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Falconry

Hawks, Eagles, Owls, Osprey etc.

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FOXman
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Falconry

Postby FOXman » Sun Mar 21, 2010 8:26 pm

Is anyone on this site a falconer? I just think it would be so cool to be one! They use huge predatory birds for hunting(Usually not for the handler, but the kill or the food would go to the bird for it's nicely done job) and/or public awareness or education. I love big birds. No, not the one off of sesame street. I love the ones that fly. Such as Eagles, Hawks, and Falcons. I used to want to be a falconer, until I found out you could own foxes. Then all of my attention went astray from studying falconry to studying Fox Ownership. Honestly, I would rather own a fox than a hawk or eagle, but I would still like to hear what it is like. All input is appreciated!
When I see my future foxie for the first time, I'll know that it was worth the wait.
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TamanduaGirl
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Postby TamanduaGirl » Mon Mar 22, 2010 12:29 am

There are special laws about it. You need to apprentice under a licensed falconer for years and start with the easier smaller birds of prey first.
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FoxAdorer817
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Postby FoxAdorer817 » Mon Mar 22, 2010 7:35 pm

Yeah, in the back of my mind I thought it was illegal so I hadn't even thought about it. Hah.
Although! I did work with people whom worked with some at a wild-life rehabilitation center, and it was really cool - our hawks were so beautiful up close. :) And they were considered too tame or too disabled to be released. ....On the last day I got to take some pictures of someone feeding one, haha, if you'd like to see them, I could find them. :lol:
And haha, yeah, I was never a fan of big bird, but I like big birds as well. ;)
Err...I don't know what to say about them though. But they seem content with people- but I guess these guys weren't super tame, so when they were taken out for walks, some still had issues with getting the clamps on or something, but it was mainly the handler's fault, and then the birds were content after-wards while being on the walk... The one poor birdy I got to see up close (I honestly can't remember what it was - it might have been an owl actually, but I think I remember it having a falcon face), but it refused to warm up to it's handler, so it could never be taken outside...don't know if they ever got her out, but while I was there, she wasn't.
So, maybe these weren't awesome birds in captivity- but I'd say it's because they were all wild born. If you raised one from birth, I'm sure you could get a very bonded and pleasant bird. ...And some are just nice - I got to pet a juvenile red-tailed hawk, but I'm not sure why he was so calm.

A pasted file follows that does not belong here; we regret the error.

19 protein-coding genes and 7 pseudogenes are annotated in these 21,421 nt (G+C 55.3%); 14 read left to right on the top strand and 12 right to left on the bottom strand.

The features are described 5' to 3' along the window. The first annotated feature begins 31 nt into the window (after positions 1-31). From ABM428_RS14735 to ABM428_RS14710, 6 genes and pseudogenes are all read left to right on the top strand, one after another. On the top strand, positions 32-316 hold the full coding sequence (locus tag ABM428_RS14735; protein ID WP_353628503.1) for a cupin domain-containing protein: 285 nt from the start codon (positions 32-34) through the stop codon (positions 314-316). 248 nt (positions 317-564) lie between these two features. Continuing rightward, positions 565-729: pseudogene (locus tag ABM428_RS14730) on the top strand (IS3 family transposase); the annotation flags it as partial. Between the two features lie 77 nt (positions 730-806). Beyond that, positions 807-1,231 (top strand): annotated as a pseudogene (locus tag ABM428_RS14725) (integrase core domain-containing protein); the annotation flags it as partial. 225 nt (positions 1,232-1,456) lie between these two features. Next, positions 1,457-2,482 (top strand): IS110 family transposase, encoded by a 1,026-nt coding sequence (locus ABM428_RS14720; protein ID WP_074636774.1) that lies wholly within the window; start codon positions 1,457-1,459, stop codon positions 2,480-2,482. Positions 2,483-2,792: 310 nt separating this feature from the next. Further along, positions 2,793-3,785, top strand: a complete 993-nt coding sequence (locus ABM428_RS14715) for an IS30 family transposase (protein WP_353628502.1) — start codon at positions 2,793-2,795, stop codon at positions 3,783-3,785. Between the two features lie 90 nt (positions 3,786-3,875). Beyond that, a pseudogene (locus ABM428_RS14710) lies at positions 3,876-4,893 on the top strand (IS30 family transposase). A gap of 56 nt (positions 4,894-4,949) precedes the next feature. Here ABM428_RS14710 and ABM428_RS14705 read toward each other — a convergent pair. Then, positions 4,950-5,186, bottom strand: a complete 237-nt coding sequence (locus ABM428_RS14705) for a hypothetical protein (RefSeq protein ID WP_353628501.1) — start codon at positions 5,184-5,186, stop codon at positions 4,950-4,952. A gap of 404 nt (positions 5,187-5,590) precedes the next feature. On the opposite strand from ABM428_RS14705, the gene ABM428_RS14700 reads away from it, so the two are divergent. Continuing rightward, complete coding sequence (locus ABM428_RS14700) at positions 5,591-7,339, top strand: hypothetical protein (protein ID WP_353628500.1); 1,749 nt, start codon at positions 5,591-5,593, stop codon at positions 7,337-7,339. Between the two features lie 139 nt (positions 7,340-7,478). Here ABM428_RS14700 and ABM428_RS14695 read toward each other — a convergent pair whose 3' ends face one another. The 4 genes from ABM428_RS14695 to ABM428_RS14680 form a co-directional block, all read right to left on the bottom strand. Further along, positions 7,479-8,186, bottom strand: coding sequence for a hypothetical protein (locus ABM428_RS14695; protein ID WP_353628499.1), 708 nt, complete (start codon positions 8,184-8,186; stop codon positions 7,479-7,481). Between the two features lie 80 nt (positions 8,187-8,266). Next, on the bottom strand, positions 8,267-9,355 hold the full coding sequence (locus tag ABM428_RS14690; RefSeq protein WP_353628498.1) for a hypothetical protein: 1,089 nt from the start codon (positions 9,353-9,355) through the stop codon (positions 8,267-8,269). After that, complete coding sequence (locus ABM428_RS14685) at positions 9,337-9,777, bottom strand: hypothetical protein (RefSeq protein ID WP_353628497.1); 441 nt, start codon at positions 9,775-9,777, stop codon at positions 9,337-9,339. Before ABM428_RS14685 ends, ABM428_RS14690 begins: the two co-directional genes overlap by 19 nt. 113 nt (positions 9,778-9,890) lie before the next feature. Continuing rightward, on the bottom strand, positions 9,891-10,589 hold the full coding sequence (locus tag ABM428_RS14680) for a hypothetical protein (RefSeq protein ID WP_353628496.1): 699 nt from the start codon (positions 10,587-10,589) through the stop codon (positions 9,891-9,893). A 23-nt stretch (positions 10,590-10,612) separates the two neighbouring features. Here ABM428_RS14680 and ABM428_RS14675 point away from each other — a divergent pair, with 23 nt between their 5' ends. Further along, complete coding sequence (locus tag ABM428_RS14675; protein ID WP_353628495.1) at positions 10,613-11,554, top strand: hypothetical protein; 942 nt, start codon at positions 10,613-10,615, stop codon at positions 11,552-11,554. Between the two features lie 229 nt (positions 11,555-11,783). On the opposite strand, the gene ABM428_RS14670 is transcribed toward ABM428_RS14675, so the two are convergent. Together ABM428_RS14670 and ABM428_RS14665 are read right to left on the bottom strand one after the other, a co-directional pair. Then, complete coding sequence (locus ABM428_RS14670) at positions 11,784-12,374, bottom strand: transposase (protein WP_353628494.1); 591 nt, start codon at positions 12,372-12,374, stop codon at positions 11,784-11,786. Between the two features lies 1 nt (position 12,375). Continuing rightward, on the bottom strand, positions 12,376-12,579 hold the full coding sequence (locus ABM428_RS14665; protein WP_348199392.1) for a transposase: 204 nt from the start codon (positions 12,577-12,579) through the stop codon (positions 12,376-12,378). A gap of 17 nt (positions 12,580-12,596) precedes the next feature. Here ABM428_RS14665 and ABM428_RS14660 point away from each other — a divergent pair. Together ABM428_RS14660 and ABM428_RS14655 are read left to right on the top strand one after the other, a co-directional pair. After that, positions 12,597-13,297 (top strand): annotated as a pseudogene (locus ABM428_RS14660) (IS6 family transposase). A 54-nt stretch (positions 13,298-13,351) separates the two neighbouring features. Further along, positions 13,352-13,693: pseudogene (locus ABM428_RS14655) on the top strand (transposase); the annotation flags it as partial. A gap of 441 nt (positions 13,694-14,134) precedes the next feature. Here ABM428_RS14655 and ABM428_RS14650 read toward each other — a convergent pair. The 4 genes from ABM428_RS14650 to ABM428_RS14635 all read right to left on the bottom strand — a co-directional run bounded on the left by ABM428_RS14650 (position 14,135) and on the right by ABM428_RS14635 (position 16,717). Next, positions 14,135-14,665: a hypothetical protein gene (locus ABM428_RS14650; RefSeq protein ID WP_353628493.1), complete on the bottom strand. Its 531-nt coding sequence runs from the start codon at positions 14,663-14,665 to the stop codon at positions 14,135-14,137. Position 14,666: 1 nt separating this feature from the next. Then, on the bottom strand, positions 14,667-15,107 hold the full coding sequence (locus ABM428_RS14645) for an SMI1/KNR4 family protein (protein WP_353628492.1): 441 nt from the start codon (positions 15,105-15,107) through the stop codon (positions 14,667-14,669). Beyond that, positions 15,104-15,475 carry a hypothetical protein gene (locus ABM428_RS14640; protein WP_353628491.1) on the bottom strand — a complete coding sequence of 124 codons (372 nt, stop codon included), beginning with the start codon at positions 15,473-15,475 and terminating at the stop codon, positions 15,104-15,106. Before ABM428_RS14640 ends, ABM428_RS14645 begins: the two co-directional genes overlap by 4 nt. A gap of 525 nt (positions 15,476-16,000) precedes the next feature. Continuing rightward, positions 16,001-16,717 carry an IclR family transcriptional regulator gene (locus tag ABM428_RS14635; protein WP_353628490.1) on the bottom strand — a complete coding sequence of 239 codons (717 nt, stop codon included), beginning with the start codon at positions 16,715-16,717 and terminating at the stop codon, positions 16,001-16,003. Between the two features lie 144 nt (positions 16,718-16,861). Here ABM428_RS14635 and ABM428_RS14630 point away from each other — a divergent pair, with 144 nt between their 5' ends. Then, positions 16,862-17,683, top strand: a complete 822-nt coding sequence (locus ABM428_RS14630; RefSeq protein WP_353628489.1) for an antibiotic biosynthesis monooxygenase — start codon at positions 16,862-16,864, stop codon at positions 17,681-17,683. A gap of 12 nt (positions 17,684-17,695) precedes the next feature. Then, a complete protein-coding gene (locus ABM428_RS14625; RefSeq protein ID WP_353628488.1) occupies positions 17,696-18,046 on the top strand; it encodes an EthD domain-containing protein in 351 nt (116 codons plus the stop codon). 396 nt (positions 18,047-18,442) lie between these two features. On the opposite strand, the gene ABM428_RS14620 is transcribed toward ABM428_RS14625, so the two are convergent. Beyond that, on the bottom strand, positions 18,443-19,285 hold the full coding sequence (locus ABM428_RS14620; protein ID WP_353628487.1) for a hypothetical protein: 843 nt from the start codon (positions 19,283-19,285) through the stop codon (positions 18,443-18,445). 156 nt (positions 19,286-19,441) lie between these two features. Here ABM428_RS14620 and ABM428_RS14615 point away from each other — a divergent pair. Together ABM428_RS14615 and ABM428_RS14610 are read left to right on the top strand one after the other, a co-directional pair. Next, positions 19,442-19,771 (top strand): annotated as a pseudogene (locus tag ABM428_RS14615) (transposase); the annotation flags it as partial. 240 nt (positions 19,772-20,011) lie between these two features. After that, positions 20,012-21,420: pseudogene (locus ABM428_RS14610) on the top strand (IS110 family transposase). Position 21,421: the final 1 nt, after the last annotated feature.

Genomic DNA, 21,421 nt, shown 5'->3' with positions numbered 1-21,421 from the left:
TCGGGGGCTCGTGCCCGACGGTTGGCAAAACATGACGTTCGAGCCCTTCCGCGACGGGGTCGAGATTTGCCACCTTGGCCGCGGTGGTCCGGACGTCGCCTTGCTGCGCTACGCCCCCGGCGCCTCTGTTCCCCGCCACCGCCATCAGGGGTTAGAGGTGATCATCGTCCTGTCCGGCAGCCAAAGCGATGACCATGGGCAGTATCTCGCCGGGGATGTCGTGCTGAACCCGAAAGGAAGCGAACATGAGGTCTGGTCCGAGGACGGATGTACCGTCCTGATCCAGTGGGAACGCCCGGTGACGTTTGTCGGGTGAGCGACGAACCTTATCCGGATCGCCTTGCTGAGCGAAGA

So, yeah... haha.
Man, I really want to go back there now! Ah. Heh.
Proud care-giver to a bunny, 5 Siberian dwarf hamsters, 2 chinchillas and currently a baby(chin). <3 :)
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FoxAdorer817
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Re: Falconry

Postby FoxAdorer817 » Fri Jul 16, 2010 11:59 pm

And I hadn't realized this section of the exotic animals site, so I guess here's a place you can get some; http://www.raptorsforsale.com/raptors-for-sale.asp
Proud care-giver to a bunny, 5 Siberian dwarf hamsters, 2 chinchillas and currently a baby(chin). <3 :)
Nicksexoticanimals
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Re: Falconry

Postby Nicksexoticanimals » Sat Jul 17, 2010 1:33 am

Ill fill you in on a little secret thats pretty much kept on the Down-Low. You dont have to be a licensed Falconer to own birds of prey. There are non-indigenous species of falcons & owls that are considered Exotic Raptors, Which dont require any license, Just like owning a parakeet. That doesnt mean you can own a falcon & hunt game with it, But you sure can lure fly or free fly on private land or use in educational shows. These species are Lanner Falcons, Barbary Falcons, Saker Falcons, Eagle Owls, Scops Owls and a few other kinds of owls which are near impossible to find, Trust me Iv been on a waiting list for a small exotic owl for years.

I would Recomend Barbary Falcons, There on the smaller side & cost $750-$1250, Lanners are the easyest to work with, A little larger and run $1750-$2500. If you would like, PM me for info on a breeder upstate ny who has everything mentioned. My only advice, Falcons are unlike any animal i have ever owned, It takes alout of money, time & dedication. I just bought a baby pied crow which is very cool, Not to mention he doesnt need 5 frozen chicks for dinner every night :lol: Iam going to train him to free fly...
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BB
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Re: Falconry

Postby BB » Sun Jul 18, 2010 11:09 pm

Please keep us updated with photos and stories about the progress with your crow.
Nicksexoticanimals
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Re: Falconry

Postby Nicksexoticanimals » Mon Jul 19, 2010 11:39 pm

Yup you got it...
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FoxAdorer817